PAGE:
New Jim Crow: Mass Incarceration Analysis

997 Words 4 Pages
As of 2016, there are 7.4 billion people on the planet. Of that 7.4 billion, the United States accounts for roughly 321 million people. Would it surprise you, that although the U.S is home to less than 5% of the world’s population, we have 25% of the world’s overall incarcerated population? Our country has the highest incarceration rate in the world. Michelle Alexander writes in her book, The New Jim Crow: Mass Incarceration in the Age of Colorblindness, that the impact of the drug war has been astounding. In the last few decades, the U.S. population of incarcerated citizens exploded from around 300,000 to more than 2 million, with drug convictions accounting for a majority of the increase. The War on Drugs functions more realistically as …show more content…
One of the many ways that our criminal justice system demonstrably targets minority groups can be seen in the way we prosecute cocaine drug offenders. The Anti-Drug Abuse Act was passed by Congress in 1986, in response to the increased usage of cocaine around the nation. However, this act mandated criminal penalties for the possession of crack cocaine that were much more severe than that of powder cocaine. The possession of 500 grams of powder cocaine yields a five-year mandatory minimum sentence for a first offense; yet it takes merely 28 grams of crack cocaine to prompt the same sentence (Riley). This is notable because when this act was established, African Americans were more likely to possess crack cocaine, whereas powder cocaine offenders were more commonly white (Riley). Despite recent federal reforms of crack sentencing laws, much higher penalties still exist for possession and sale of crack, even though they are almost chemically identical. Because of the obvious disparities between the penalties for the different forms of cocaine, many believe that the mass incarceration of people of color in this country —particularly African American youth— is a blatant way of systematically controlling minority groups; much like the Jim Crow laws were until the …show more content…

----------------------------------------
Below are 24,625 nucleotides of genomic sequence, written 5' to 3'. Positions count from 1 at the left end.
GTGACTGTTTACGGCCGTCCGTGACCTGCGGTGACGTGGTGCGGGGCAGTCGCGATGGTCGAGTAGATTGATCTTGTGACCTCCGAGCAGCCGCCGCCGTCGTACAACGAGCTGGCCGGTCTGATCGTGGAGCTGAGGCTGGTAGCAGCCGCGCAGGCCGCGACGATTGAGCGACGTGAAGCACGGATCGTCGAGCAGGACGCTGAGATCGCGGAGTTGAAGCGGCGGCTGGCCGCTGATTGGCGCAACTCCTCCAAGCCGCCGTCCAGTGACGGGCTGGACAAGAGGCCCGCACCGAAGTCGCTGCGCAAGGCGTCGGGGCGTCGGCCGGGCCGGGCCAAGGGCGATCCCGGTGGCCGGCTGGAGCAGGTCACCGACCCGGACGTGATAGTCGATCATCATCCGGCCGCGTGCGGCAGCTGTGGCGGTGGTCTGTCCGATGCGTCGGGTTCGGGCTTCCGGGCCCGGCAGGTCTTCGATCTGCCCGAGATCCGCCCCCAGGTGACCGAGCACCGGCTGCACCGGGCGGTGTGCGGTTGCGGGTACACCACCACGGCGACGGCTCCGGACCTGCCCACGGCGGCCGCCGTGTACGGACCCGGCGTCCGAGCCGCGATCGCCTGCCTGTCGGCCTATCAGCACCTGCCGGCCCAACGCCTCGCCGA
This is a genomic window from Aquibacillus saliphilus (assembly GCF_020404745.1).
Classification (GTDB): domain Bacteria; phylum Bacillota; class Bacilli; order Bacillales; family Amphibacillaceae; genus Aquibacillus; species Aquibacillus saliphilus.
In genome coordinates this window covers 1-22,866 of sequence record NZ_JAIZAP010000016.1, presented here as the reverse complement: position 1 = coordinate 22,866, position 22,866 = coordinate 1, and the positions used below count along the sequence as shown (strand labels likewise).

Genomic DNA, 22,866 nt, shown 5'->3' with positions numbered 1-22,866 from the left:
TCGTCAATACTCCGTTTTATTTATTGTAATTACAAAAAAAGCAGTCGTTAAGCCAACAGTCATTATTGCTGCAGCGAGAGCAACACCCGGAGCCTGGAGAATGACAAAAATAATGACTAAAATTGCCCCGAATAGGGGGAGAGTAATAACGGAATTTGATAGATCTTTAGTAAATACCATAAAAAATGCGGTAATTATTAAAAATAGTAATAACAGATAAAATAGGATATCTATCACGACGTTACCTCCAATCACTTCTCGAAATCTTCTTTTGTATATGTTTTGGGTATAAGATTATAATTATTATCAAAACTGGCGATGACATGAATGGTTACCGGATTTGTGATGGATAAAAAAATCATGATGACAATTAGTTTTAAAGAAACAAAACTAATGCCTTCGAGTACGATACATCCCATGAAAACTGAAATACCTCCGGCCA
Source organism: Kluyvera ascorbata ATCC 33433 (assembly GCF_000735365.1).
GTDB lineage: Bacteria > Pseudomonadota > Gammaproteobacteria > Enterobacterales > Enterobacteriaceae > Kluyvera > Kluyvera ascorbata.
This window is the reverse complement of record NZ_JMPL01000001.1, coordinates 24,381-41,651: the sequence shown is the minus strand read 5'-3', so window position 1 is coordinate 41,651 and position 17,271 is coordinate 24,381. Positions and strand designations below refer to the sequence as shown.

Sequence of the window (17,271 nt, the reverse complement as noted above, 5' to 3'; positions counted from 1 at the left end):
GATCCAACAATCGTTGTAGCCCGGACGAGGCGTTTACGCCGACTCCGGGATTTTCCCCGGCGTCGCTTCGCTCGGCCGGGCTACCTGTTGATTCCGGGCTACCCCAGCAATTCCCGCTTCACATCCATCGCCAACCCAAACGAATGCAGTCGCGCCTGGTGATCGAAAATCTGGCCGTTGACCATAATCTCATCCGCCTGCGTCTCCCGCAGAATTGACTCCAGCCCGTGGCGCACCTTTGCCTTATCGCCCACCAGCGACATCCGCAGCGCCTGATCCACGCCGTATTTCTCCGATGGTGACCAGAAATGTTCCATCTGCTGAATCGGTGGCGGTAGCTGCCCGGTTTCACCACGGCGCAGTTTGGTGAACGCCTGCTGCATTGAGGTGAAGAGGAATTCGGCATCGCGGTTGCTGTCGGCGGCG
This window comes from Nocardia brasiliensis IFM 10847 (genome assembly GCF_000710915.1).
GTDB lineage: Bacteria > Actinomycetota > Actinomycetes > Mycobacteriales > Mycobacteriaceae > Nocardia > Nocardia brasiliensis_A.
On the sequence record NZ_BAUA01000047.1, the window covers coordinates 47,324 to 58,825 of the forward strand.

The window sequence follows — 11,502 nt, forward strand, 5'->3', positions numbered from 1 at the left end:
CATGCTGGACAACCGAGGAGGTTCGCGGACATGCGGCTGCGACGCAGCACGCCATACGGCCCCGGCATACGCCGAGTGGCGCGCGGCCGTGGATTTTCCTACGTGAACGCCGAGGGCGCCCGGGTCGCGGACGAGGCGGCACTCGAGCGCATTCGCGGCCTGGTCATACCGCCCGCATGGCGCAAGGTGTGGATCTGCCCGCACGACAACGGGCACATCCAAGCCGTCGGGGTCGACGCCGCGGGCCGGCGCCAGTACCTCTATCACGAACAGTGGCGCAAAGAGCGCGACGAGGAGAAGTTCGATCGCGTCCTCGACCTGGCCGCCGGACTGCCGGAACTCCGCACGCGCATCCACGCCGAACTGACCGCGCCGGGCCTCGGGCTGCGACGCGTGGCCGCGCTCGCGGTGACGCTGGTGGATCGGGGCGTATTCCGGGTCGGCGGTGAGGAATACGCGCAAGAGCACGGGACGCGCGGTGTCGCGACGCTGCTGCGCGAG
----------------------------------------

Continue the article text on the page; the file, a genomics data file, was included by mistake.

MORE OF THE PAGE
According to Eugene Jarecki, "Rates of addiction remain unchanged, overdose deaths are at an all-time high, and drugs cost less than ever before” (Branson). In fact, we spend more money trying to incarcerate drug abusers than we do on trying to rehabilitate them. The American Public Health Association, states that, “While [over the years] drug war budgets have generally increased, effective treatment programs are chronically underresourced.” Furthermore, polling indicates that more and more people across the nation have come to the conclusion that the war on drugs has failed and agree that we need change, as shown in research done by the Global Commission on Drug Policy (Branson). Instead of treating this as a criminal issue, we should follow the example of countries like Portugal and Uruguay, who have been successful in their approach to treating drug-use and addiction as a health problem. By actually treating people as opposed to criminalizing them, we could decrease government spending on prisons and instead use the resources for

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